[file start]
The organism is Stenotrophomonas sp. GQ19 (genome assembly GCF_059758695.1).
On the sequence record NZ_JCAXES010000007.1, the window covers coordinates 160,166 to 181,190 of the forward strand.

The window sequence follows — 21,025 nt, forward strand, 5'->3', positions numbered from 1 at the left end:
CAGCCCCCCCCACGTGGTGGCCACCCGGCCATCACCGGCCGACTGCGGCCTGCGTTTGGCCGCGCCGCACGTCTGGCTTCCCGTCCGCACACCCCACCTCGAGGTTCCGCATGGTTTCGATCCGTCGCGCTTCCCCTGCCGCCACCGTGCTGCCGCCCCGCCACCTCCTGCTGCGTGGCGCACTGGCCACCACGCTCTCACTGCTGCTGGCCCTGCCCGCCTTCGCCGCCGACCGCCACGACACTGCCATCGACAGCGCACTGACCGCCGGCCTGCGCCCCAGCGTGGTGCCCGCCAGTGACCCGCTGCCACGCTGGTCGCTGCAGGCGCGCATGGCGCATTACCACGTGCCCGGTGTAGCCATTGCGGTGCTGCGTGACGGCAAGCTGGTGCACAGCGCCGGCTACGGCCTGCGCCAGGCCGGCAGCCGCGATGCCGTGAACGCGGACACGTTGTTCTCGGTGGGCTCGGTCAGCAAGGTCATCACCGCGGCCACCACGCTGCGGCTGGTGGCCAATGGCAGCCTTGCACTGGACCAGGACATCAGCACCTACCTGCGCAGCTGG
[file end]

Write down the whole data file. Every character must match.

The organism is Stenotrophomonas sp. GQ19 (genome assembly GCF_059758695.1).
On the sequence record NZ_JCAXES010000007.1, the window covers coordinates 160,166 to 181,190 of the forward strand.

The window sequence follows — 21,025 nt, forward strand, 5'->3', positions numbered from 1 at the left end:
CAGCCCCCCCCACGTGGTGGCCACCCGGCCATCACCGGCCGACTGCGGCCTGCGTTTGGCCGCGCCGCACGTCTGGCTTCCCGTCCGCACACCCCACCTCGAGGTTCCGCATGGTTTCGATCCGTCGCGCTTCCCCTGCCGCCACCGTGCTGCCGCCCCGCCACCTCCTGCTGCGTGGCGCACTGGCCACCACGCTCTCACTGCTGCTGGCCCTGCCCGCCTTCGCCGCCGACCGCCACGACACTGCCATCGACAGCGCACTGACCGCCGGCCTGCGCCCCAGCGTGGTGCCCGCCAGTGACCCGCTGCCACGCTGGTCGCTGCAGGCGCGCATGGCGCATTACCACGTGCCCGGTGTAGCCATTGCGGTGCTGCGTGACGGCAAGCTGGTGCACAGCGCCGGCTACGGCCTGCGCCAGGCCGGCAGCCGCGATGCCGTGAACGCGGACACGTTGTTCTCGGTGGGCTCGGTCAGCAAGGTCATCACCGCGGCCACCACGCTGCGGCTGGTGGCCAATGGCAGCCTTGCACTGGACCAGGACATCAGCACCTACCTGCGCAGCTGG